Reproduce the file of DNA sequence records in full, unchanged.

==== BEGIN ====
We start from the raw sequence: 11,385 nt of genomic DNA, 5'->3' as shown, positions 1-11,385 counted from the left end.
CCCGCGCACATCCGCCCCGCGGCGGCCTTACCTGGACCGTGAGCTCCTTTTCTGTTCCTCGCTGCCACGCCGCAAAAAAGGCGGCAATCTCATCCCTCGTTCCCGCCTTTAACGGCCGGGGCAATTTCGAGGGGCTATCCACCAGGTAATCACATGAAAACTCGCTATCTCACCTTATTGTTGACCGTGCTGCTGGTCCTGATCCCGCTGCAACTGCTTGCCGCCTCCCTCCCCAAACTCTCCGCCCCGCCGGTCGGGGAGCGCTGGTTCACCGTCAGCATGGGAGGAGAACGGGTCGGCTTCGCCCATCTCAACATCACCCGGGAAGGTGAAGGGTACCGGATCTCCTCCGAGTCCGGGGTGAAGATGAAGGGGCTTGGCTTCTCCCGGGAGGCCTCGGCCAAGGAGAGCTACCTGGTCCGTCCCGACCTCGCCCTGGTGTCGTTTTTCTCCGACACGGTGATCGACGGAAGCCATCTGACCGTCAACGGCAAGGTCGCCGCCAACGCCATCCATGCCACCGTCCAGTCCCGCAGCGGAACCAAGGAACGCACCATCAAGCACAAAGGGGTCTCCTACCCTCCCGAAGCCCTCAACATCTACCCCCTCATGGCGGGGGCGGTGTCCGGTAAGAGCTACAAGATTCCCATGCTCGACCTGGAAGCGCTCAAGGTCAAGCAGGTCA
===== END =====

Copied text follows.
We start from the raw sequence: 11,385 nt of genomic DNA, 5'->3' as shown, positions 1-11,385 counted from the left end.
CCCGCGCACATCCGCCCCGCGGCGGCCTTACCTGGACCGTGAGCTCCTTTTCTGTTCCTCGCTGCCACGCCGCAAAAAAGGCGGCAATCTCATCCCTCGTTCCCGCCTTTAACGGCCGGGGCAATTTCGAGGGGCTATCCACCAGGTAATCACATGAAAACTCGCTATCTCACCTTATTGTTGACCGTGCTGCTGGTCCTGATCCCGCTGCAACTGCTTGCCGCCTCCCTCCCCAAACTCTCCGCCCCGCCGGTCGGGGAGCGCTGGTTCACCGTCAGCATGGGAGGAGAACGGGTCGGCTTCGCCCATCTCAACATCACCCGGGAAGGTGAAGGGTACCGGATCTCCTCCGAGTCCGGGGTGAAGATGAAGGGGCTTGGCTTCTCCCGGGAGGCCTCGGCCAAGGAGAGCTACCTGGTCCGTCCCGACCTCGCCCTGGTGTCGTTTTTCTCCGACACGGTGATCGACGGAAGCCATCTGACCGTCAACGGCAAGGTCGCCGCCAACGCCATCCATGCCACCGTCCAGTCCCGCAGCGGAACCAAGGAACGCACCATCAAGCACAAAGGGGTCTCCTACCCTCCCGAAGCCCTCAACATCTACCCCCTCATGGCGGGGGCGGTGTCCGGTAAGAGCTACAAGATTCCCATGCTCGACCTGGAAGCGCTCAAGGTCAAGCAGGTCA